The simple practice of an instrument allows the brain to improve its structure. Hyde and his colleagues [11] in Canada gave 15 months of piano lessons to healthy 6-year-olds. Using medical imaging, they found that the size of the brain areas related to auditory processing and motor skills increased by 5% compared to a control group of children who did not play music. They proved that the practice of a long-term instrument could facilitate brain plasticity in children. Lappe and his colleagues [12] proved that over a two-week period, playing the piano for auditory and motor training further increased brain plasticity by activities as simple as listening to the piano: the simplest auditory training. They did find that it is more beneficial to practice music rather than to just listen to it.

Music and Temporal Perception

Another field of study related to dyslexia and the brain has focused on the perception of time. De Martino, Habib et al, [6] discovered that dyslexia patients have difficulty in analyzing sequences of elements in order: sounds, words, rhythms, or melodies. It is precisely observed that the brain uses the same circuits to analyze the sounds in words, and to analyze the notes of a melody, further supporting our approach. Other studies such as those by Kujala [5]; Tierney and Kraus [9], and Cumming et al, [10] have also explored these terrains: They found that dyslexics have even more troubles following musical measure because it involves the coordination of listening to a rhythm and movement.

A team of researchers from the city of Lyon, France, studied a group of dysphasic and dyslexic children to better understand their temporal perception [14]. The children had to listen to sentences and announce whether they were correct or not. Before each sentence, they listened to a regular or irregular rhythm.

Children made fewer mistakes in their judgment after listening to a regular rhythm. The study concluded that listening to a “musical” rhythm allows the brain to anticipate and better analyze the rhythmic “language”, thus arriving to a better understanding of sentences.

III. Music for Screening Language Disorders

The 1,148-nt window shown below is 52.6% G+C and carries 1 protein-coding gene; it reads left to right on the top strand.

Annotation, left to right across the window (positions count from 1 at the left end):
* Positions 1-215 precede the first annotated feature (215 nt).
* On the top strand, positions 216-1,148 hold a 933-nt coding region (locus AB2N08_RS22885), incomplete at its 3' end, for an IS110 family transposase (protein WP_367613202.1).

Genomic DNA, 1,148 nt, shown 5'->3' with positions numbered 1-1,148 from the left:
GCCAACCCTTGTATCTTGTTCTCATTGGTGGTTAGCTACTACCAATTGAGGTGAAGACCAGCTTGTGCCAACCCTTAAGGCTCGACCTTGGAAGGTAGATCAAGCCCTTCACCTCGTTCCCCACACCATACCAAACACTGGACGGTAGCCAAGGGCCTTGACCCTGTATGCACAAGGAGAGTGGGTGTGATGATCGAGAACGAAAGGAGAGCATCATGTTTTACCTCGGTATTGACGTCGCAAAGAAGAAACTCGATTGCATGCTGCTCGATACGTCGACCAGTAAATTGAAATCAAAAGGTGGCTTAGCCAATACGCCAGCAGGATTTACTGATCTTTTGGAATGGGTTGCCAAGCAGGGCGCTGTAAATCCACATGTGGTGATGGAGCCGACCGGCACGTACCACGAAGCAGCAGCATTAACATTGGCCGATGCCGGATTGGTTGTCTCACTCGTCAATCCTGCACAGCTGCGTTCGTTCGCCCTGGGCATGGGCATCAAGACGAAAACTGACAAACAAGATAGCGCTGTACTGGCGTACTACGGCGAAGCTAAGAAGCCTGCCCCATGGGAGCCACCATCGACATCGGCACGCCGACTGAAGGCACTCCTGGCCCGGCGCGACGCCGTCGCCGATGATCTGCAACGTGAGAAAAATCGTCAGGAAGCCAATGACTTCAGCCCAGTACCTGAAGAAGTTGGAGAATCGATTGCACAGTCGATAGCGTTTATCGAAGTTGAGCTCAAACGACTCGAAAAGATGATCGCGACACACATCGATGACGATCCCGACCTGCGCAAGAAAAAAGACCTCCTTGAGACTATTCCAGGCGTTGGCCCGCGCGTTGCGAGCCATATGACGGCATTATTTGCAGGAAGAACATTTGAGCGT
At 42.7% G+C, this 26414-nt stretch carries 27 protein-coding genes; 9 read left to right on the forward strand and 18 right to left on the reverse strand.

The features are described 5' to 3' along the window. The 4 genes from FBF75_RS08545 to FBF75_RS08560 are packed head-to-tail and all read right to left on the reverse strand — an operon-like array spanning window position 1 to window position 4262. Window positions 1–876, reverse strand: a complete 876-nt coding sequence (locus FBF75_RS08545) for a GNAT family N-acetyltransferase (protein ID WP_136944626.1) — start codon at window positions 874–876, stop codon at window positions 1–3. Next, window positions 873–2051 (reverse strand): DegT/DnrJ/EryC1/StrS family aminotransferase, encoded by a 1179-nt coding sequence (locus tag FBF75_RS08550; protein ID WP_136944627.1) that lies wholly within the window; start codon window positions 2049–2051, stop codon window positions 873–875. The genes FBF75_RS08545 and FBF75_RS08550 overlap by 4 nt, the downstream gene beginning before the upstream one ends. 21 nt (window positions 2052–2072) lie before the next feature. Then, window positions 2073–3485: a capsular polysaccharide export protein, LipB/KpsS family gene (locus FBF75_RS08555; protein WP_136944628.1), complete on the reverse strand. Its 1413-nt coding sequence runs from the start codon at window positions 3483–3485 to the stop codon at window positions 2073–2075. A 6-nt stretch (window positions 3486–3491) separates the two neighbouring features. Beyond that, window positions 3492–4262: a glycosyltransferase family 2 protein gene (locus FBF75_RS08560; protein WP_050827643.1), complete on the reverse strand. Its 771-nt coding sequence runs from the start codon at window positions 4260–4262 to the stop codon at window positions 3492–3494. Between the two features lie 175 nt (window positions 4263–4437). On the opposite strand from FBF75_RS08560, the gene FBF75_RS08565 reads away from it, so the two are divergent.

Music can contribute to a first screening for dyslexia or other learning disorders.

After researching a group of 225 Italian dyslexic children, other authors have proved that a link exists between the abilities to manipulate rhythm and the ability to manipulate the sounds of language. For example, children who could not reproduce a rhythm also failed to read unfamiliar words. This shows that a musical test, in addition to a reading test, can help confirm a diagnosis of dyslexia.[15].

Another example lies in the researching conducted by S. Clément and his team [16], which showed that most children (6 out of 8 children in the study) with an oral language disorder also had difficulty imitating a note or singing a melody. tasks can therefore complement the assessment of language disorders.

IV. Literature and Scientific Studies That Guide Us

[1] A tractography study in dyslexia : neuroanatomic correlates of orthographic, phonological and speech processing, Vandermosten, Boets et al, 2012)

[2] Effects of practice and experience on the arcuate fasciculus : comparing singers, instrumentalists, and non-musicians, Halwani et al, 2011)

[3] Mapping symbols to sounds : electrophysiological correlates of the impaired reading process in dyslexia, Widmann et al, 2012)

[4] What do music training and musical experience teach us about brain plasticity ? Habib et Besson, 2008

[5] Plastic neural changes and reading improvement caused by audiovisual training in reading-impaired children, Kujala et al, 2001)

[6] The “temporal processing deficit” hypothesis in dyslexia : new experimental evidence, De Martino, Habib et al, 2001

[7] Basic auditory processing deficits in dyslexia : systematic review of the behavioral and event-related potential-field evidence, Hämäläinen et al, 2012.

[8] Modelling relations between sensory processing, speech perception, orthographic and phonological ability, and literacy achievement (Boets et al, 2008)

[9] The ability to move a beat is linked to the consistency of neural responses to sound, Tierney and Kraus, 2013

[10] Awareness of rhythm patterns in speech and music in children with specific language impairments, Cumming et al, 2015

[11] The effects of musical training on structural brain development : a longitudinal study, Hyde et al, 2012.

[12] Cortical plasticity induced by short-term unimodal and multimodal musical training, Lappe et al, 2008

[13] Music and dyslexia : A new musical training method to improve reading and related disorders. Habib 2016.

[14] Rhythmic auditory stimulation influences syntactic processing in children with developmental language disorders, Przybylski et al, 2013

[15] Rhythm perception and production predict reading abilities in developmental dyslexia (Flaugnacco et al)

[16] Singing abilities in children with SLI, Clément et al, 2015)